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Press Release

For Immediate Release
February 18, 2010

Contact: Samantha Harkins
517-908-0306 / e-mail

Communities Could Save Money on Public Notices under New Legislation

Bills Would Allow Communities to Issue Public Notices Online Instead of Print


LANSING, Mich.— Michigan communities could save money with legislation introduced Wednesday, Feb. 17, 2010 that would allow them to issue public notices online instead of in print publications. The measure, advocated by the Michigan Municipal League (MML), would improve the effectiveness of public notices given that market demands and cost-cutting measures are forcing media outlets to supplement/replace traditional newspapers with online e-news.

“This is a chance for the legislature to save the taxpayer some money while creating greater transparency in government,” said Dan Gilmartin, CEO of the Michigan Municipal League.

The city of Romulus budgeted $25,000 for public notices in 2009 and spent $20,000.

“Local communities like Romulus are doing everything we can to tighten our belts, protect jobs and save taxpayer dollars – and this proposal will help communities save money,” said Romulus City Clerk Ellen Bragg. “This legislation is a step in the right direction, especially in these tough times when all local communities are struggling. We applaud Rep. Doug Geiss for working with the Michigan Municipal League and legislators on both sides of the aisle on this proposal. This plan will give local governments across Michigan an important tool to save scarce taxpayer dollars while keeping our citizens informed about matters that affect our communities.”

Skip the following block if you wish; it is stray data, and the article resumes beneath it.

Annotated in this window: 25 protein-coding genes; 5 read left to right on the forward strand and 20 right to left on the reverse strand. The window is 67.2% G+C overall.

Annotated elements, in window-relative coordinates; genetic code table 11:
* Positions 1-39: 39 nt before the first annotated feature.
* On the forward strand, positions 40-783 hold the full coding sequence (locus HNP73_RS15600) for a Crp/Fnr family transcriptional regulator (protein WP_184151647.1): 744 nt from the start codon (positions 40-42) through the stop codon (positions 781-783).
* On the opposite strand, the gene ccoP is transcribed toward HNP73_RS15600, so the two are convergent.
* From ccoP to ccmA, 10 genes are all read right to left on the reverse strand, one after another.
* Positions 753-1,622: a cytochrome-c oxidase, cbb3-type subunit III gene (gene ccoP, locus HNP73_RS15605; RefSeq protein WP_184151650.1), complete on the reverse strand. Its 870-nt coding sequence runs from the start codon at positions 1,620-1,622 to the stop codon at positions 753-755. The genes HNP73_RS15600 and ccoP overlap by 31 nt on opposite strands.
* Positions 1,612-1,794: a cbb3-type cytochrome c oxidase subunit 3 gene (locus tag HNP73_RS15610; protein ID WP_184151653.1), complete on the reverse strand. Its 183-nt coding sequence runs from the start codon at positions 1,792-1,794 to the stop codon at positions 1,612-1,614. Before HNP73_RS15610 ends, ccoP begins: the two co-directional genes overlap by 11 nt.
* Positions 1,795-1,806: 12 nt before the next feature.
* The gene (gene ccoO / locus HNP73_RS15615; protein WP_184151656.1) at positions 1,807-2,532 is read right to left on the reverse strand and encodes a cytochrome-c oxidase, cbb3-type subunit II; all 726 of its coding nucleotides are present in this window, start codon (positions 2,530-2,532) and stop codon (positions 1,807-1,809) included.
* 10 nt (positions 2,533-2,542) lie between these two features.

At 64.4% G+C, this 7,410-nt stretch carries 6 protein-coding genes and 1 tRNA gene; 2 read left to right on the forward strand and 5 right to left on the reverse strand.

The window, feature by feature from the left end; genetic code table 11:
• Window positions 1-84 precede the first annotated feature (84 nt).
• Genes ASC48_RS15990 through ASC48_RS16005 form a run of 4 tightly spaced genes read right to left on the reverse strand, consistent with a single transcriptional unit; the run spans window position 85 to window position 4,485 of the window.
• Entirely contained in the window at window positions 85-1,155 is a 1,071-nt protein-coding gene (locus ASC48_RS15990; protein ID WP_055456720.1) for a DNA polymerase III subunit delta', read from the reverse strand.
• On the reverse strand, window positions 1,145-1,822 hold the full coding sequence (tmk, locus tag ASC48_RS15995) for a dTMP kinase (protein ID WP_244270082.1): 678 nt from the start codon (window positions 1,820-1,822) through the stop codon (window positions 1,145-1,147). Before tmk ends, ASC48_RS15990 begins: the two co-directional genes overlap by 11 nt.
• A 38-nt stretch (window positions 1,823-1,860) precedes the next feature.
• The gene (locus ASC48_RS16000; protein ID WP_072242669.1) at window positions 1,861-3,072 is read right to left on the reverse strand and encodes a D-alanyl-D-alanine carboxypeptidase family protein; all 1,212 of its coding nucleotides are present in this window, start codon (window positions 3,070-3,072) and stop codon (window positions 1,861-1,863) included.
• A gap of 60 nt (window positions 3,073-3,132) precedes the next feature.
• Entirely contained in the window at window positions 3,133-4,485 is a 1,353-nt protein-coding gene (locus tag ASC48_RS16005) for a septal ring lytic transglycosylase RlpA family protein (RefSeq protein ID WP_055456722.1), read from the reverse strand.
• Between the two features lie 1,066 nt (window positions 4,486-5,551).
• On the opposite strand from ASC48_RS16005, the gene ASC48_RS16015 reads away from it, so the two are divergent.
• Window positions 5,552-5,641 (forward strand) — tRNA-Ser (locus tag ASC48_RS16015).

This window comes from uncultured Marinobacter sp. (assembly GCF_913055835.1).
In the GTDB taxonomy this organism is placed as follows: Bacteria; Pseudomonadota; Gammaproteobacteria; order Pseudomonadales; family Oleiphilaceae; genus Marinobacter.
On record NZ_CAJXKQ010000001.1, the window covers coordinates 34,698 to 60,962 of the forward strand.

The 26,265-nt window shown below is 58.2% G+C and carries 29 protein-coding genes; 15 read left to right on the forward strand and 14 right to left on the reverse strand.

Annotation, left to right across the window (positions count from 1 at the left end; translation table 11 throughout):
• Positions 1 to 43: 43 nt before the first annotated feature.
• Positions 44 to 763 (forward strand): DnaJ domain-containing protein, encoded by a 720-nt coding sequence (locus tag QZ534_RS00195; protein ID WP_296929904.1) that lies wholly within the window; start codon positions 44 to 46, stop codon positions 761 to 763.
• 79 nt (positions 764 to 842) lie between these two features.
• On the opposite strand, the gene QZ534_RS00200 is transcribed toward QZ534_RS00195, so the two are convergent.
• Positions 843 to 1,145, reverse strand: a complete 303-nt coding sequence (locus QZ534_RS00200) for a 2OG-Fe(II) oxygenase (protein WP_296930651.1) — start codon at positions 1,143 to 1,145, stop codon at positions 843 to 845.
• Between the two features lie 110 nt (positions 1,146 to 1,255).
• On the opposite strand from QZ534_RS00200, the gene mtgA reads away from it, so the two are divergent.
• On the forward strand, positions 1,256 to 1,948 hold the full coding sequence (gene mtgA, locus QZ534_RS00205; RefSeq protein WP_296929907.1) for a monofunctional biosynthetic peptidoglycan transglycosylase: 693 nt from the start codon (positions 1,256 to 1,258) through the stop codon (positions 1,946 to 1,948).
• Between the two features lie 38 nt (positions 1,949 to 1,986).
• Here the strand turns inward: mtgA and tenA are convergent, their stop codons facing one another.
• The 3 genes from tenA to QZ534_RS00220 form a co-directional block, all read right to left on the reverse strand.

The six-bill package, led by Rep. Doug Geiss (D-Taylor), requires public notices to be published in the city clerk's office and in one of the following: city Web site, newspaper Web site or on a public, educational or government (PEG) access channel. The Michigan Municipal League (MML) advocates cost-cutting measures for its members--538 cities, villages and urban townships--and has been working with the bill sponsor and other groups on the legislation. 

"Given the dire financial conditions our cities, townships and counties face, we must use our limited resources wisely,” Rep. Geiss said. “We can ensure that the public is made fully aware of issues affecting them by utilizing 21st Century tools, such as cable and the internet, rather than simply relying on newspapers.  The proposed legislation supports transparency and the public's right to know while saving precious tax dollars, money that may mean keeping a firefighter or police officer from being laid off."

Other bills sponsors include Reps. Joseph Haveman (R-Holland), Richard Hammel (D-Flushing), Pete Lund (R-Shelby Twp.) and Sharon Tyler (R-Niles).

About the Michigan Municipal League
The Michigan Municipal League advocates on behalf of its member communities in Lansing, Washington D.C., and the courts; provides educational opportunities for elected and appointed municipal officials; and assists municipal leaders in administering services to their communities through League programs and services. For more information, visit mml.org.

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